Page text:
Chalazion

Definition

A chalazion is a non-infectious, hard lump that forms on the eyelid.

Chalazion
Nucleus factsheet image
Copyright © Nucleus Medical Media, Inc.

Causes

A chalazion can form when the oil produced from a gland of the eyelid thickens and can no longer flow. When the oil hardens, it blocks the gland and causes a lump to form in the eyelid. This condition can recur.

Risk Factors

Factors that may increase your chance of a chalazion:

Symptoms

The initial symptom is a small swelling on the eyelid. It may look like a stye. It may or may not be painful. After a few days, the lump on the eyelid often begins to harden.

A chalazion can rarely cause complications, which may include:

  • Localized infection at the site of the chalazion (stye)
  • Visual problems due to the chalazion pushing against and distorting the shape of the eye

Diagnosis

You will be asked about your symptoms and medical history. An eye exam will be done. Rarely, a sample of fluid from the chalazion is taken and tested in a lab.

Treatment

A chalazion will often disappear on its own. Treatment may include:

Self Care

A warm compress is applied to the affected eyelid several times a day. Follow with gentle massage.

Medication

Corticosteroid is injected into the chalazion. This is done by an ophthalmologist, but is rarely required. Antibiotics may also be used if an infection (stye) develops.

Surgery

An incision may be made near the chalazion to allow it to drain. The procedure is usually performed in the office with a local anesthetic. Surgery may be done if the chalazion does not respond to other treatments. It may also be considered if the chalazion is large, grows rapidly, or causes vision problems.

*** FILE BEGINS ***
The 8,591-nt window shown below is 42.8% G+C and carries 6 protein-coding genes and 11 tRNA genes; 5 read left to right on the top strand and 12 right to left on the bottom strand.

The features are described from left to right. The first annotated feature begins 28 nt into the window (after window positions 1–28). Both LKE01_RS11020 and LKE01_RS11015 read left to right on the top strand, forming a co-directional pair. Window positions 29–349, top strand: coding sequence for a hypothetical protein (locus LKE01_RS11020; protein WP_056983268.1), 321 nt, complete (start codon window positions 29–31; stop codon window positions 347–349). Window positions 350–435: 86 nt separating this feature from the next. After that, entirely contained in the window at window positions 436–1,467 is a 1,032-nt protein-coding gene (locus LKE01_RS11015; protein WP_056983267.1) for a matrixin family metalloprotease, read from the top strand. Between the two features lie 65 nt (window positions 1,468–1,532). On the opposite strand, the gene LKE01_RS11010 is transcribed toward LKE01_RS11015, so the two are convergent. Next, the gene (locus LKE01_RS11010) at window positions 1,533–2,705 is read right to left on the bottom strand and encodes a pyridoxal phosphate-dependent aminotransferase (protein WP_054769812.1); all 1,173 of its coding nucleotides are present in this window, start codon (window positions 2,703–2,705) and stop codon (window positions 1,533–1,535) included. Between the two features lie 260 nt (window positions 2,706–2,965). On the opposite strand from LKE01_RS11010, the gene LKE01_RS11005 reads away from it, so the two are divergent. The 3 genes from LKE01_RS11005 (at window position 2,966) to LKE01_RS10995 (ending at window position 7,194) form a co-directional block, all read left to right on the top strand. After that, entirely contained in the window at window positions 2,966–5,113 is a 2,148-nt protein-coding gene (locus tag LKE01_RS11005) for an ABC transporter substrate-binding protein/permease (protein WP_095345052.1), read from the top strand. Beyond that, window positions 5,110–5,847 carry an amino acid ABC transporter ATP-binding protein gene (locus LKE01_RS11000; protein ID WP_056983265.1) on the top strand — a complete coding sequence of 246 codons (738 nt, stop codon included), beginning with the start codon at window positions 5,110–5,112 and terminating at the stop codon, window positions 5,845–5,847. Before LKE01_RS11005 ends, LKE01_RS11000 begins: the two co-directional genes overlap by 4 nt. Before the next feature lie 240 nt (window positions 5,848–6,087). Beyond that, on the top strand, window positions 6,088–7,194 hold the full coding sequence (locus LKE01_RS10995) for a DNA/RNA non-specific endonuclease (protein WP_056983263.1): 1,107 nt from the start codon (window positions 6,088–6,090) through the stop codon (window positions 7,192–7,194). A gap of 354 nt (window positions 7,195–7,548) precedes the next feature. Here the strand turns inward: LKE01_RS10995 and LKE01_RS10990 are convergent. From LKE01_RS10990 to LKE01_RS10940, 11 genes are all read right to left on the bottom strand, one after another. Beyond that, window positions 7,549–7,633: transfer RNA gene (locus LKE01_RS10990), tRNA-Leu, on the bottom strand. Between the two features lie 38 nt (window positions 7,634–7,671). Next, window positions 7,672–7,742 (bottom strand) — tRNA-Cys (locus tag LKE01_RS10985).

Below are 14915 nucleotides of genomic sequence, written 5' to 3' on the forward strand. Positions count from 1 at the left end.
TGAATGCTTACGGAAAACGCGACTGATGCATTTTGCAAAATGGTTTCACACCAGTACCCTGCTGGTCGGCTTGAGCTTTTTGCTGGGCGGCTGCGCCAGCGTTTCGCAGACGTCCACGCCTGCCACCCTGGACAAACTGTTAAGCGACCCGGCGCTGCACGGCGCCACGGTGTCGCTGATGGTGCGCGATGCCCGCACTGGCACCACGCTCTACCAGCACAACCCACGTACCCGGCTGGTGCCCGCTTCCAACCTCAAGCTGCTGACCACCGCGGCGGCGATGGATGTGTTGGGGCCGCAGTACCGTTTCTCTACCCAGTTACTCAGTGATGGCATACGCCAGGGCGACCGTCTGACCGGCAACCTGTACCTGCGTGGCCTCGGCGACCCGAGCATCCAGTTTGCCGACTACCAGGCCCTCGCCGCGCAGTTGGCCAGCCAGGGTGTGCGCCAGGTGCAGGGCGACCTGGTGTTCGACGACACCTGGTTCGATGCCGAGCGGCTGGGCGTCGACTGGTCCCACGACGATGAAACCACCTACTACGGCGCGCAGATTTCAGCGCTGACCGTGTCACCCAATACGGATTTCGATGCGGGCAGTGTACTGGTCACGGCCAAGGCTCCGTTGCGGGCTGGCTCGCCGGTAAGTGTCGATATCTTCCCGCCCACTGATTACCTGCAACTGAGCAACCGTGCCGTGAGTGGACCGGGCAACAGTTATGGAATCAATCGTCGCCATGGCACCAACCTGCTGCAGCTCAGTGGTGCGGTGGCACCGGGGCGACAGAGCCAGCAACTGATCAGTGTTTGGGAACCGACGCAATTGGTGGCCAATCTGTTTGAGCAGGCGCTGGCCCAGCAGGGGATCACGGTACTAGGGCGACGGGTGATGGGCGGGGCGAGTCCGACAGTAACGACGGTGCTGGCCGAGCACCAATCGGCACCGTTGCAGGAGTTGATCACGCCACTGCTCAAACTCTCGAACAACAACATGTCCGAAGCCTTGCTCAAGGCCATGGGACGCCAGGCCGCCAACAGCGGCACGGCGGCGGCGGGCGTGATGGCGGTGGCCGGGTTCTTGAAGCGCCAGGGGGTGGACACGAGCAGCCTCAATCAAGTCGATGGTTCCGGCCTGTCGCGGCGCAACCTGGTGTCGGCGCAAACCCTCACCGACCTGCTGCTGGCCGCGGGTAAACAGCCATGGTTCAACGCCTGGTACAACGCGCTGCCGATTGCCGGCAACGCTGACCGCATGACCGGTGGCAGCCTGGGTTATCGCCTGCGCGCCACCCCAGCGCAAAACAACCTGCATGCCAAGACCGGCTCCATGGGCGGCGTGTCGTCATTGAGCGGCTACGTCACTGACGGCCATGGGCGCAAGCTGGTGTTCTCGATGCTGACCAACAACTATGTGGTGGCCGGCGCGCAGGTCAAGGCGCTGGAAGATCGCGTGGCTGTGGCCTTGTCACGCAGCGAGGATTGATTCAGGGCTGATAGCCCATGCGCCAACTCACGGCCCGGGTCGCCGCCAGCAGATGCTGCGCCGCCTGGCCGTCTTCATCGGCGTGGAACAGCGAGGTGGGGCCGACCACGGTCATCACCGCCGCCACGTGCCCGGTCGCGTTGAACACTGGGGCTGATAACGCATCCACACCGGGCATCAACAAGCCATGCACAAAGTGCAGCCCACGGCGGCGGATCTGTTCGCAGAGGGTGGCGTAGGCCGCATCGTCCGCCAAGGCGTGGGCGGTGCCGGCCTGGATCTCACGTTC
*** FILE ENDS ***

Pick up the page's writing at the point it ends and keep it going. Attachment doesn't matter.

Prevention

Eyelid hygeiene can prevent the development of a chalazion. This includes the following:

  • Always wash your hands before touching your eyes.
  • Always use a clean facecloth when washing your face.
  • Wash your eyelids with warm water and mild soap.
  • Never squeeze or poke your eye.
  • Do not rub your eye.
  • Make sure your contacts are clean before putting them in.
  • Do not use old makeup.

Revisions

Please note, not all procedures included in this resource library are available at Allegiance Health or performed by Allegiance Health physicians.

All EBSCO Publishing proprietary, consumer health and medical information found on this site is accredited by URAC. URAC's Health Web Site Accreditation Program requires compliance with 53 rigorous standards of quality and accountability, verified by independent audits. To send comments or feedback to our Editorial Team regarding the content please email us at HLEditorialTeam@ebscohost.com.

This content is reviewed regularly and is updated when new and relevant evidence is made available. This information is neither intended nor implied to be a substitute for professional medical advice. Always seek the advice of your physician or other qualified health provider prior to starting any new treatment or with questions regarding a medical condition.

Editorial Policy | Privacy Policy | Terms and Conditions | Support
Copyright © 2008 EBSCO Publishing. All rights reserved.

If you are a smoker, it’s important for you to understand that smoking slows recovery and increases the risk of problems. Several weeks prior to surgery, talk with your health care provider if you need help quitting.